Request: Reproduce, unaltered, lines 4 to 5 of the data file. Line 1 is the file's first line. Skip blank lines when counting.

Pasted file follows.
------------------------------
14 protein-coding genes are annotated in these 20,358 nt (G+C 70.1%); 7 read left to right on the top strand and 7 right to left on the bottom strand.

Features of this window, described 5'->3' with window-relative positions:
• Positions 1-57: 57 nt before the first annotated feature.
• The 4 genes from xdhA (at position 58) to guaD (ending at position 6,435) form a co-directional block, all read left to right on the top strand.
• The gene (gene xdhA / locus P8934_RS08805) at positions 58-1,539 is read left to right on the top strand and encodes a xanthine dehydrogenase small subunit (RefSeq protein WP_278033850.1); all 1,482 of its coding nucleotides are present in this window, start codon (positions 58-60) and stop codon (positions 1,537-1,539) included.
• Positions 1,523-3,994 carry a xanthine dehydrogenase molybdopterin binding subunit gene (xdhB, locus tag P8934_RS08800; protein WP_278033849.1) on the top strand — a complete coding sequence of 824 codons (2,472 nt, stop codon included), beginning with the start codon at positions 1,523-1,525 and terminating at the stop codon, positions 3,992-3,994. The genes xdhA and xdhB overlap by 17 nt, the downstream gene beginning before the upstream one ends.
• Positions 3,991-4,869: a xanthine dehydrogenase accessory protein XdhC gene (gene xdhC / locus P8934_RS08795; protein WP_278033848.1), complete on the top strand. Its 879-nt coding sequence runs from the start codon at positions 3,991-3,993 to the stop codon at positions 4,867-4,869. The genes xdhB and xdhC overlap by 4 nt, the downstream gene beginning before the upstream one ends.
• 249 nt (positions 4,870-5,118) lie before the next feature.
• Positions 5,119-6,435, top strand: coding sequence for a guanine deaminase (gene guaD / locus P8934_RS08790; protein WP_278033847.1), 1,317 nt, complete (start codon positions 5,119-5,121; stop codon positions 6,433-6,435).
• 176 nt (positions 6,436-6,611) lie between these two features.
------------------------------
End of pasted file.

• The 4 genes from xdhA (at position 58) to guaD (ending at position 6,435) form a co-directional block, all read left to right on the top strand.
• The gene (gene xdhA / locus P8934_RS08805) at positions 58-1,539 is read left to right on the top strand and encodes a xanthine dehydrogenase small subunit (RefSeq protein WP_278033850.1); all 1,482 of its coding nucleotides are present in this window, start codon (positions 58-60) and stop codon (positions 1,537-1,539) included.